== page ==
Legal Moralism, Overinclusive Offenses, and the Problem of Wrongfulness Conflation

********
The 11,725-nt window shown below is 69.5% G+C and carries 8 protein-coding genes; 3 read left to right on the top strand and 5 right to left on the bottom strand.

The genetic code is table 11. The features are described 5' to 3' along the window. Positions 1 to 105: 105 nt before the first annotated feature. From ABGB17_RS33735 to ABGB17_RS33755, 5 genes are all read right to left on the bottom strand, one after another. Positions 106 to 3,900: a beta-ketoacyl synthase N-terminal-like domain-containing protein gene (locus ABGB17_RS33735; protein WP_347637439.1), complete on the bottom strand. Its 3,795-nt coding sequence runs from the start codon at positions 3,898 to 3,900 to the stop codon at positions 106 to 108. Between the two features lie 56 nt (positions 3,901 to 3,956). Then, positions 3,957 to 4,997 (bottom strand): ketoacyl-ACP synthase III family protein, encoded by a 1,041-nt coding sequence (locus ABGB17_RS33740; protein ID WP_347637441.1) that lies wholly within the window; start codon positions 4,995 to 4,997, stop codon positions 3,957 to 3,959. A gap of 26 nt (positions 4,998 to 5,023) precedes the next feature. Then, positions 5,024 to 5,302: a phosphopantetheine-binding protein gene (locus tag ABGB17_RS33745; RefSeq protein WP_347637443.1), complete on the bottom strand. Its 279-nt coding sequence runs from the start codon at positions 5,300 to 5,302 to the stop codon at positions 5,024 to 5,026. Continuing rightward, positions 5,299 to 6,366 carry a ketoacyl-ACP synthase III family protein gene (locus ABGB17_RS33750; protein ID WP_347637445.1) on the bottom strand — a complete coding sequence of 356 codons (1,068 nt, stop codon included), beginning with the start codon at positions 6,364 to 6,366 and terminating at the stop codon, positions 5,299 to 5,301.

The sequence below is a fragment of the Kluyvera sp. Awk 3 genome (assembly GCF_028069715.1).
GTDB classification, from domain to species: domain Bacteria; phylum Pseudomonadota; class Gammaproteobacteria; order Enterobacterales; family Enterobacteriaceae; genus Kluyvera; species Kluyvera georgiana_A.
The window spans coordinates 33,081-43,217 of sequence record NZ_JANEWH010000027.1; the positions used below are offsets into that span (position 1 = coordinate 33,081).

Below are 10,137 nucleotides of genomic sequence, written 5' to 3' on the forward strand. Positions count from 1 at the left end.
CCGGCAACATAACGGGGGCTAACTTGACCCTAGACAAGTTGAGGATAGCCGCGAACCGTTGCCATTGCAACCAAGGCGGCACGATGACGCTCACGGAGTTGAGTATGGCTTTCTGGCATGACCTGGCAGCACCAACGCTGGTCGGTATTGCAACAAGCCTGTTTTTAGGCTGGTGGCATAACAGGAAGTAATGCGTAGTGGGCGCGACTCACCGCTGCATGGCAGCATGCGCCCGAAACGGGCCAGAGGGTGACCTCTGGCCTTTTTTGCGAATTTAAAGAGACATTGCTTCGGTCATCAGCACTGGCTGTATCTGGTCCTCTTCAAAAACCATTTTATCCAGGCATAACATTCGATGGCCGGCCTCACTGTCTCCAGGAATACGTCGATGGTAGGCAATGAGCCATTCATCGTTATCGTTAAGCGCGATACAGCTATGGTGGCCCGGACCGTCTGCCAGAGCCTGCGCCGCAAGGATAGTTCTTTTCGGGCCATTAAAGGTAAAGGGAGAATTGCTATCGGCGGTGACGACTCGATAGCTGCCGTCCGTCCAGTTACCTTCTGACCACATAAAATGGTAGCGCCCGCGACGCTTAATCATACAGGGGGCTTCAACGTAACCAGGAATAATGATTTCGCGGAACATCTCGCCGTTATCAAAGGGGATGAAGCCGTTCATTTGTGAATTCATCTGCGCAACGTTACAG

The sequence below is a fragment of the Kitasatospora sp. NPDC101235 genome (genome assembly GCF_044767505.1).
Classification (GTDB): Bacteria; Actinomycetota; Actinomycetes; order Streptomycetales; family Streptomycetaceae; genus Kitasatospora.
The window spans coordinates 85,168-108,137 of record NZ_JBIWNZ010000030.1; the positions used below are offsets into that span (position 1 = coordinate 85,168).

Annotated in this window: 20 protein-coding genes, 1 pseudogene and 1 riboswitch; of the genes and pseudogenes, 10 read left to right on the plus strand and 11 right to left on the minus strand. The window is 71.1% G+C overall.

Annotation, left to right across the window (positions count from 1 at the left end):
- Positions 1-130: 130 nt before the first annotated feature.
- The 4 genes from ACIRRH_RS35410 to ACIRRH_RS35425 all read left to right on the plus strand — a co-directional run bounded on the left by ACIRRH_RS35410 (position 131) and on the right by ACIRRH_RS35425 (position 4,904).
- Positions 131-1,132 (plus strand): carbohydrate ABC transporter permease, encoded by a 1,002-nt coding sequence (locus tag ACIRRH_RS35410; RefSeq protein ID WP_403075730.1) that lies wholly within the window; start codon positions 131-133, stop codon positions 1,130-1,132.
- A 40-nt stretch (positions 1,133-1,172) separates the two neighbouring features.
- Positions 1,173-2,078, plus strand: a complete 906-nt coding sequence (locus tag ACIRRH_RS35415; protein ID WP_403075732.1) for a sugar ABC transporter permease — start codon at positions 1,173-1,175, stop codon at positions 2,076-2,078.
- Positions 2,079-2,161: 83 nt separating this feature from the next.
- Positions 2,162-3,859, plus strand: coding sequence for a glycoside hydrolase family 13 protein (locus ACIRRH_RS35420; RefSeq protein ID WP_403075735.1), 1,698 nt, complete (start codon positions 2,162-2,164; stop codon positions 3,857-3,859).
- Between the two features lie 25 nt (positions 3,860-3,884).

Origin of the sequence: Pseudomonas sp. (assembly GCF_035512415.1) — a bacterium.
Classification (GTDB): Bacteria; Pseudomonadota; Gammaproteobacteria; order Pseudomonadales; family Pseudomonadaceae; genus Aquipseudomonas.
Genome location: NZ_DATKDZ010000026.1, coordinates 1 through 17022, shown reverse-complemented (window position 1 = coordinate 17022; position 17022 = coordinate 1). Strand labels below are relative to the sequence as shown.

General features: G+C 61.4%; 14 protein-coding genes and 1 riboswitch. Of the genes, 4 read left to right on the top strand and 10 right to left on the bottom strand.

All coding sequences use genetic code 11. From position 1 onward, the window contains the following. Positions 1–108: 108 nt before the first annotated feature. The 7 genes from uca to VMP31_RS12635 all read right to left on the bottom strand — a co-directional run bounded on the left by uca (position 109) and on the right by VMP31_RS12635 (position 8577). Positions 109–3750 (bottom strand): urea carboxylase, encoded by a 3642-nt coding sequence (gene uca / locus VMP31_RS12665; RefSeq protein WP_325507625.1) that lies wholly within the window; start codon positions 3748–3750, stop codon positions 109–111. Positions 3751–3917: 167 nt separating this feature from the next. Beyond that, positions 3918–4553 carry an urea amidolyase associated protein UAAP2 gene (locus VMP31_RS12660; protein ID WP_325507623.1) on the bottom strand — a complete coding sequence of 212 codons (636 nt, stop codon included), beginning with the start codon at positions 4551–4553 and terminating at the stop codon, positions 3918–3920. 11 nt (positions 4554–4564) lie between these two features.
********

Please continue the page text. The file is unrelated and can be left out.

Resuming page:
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In the Realm of Criminal Law, Antony Duff seeks to defend the view (termed “legal moralism”) that we should criminalize conduct only if it is wrongful. Skeptics of legal moralism argue that this occurs all the time in supposedly overinclusive offenses whose definitions capture not only the kind of conduct that constitutes the target wrong, but also a wider class of conduct that is not wrongful prior to prohibition. An example is statutory rape. Duff, in response, contends that such offenses need not violate the requirements of legal moralism. Having exploitative sex with juveniles is obviously wrong even prior to its legal regulation (these wrongs are mala in se). But having non-exploitative sex with juveniles is also potentially wrong, inasmuch as it involves a violation of a prohibition that society has decided is justified for instrumental reasons (such wrongs are mala prohibita). While Duff’s analysis offers an ingenious explanation for why offenses like statutory rape need not violate the bare minimum requirements of legal moralism, it simultaneously exposes separate, largely unacknowledged, problems of fair labeling and proportionality. By combining in a single offense wrongs that are primarily malum in se with ones that are primarily malum prohibitum—a process referred to as “wrongfulness conflation”—we risk treating unlike wrongs alike, imposing disproportionate punishments, and blurring offense labels. And such problems occur not just in the context of statutory rape, but also with respect to a host of other supposedly overinclusive offenses, including various forms of sexual assault.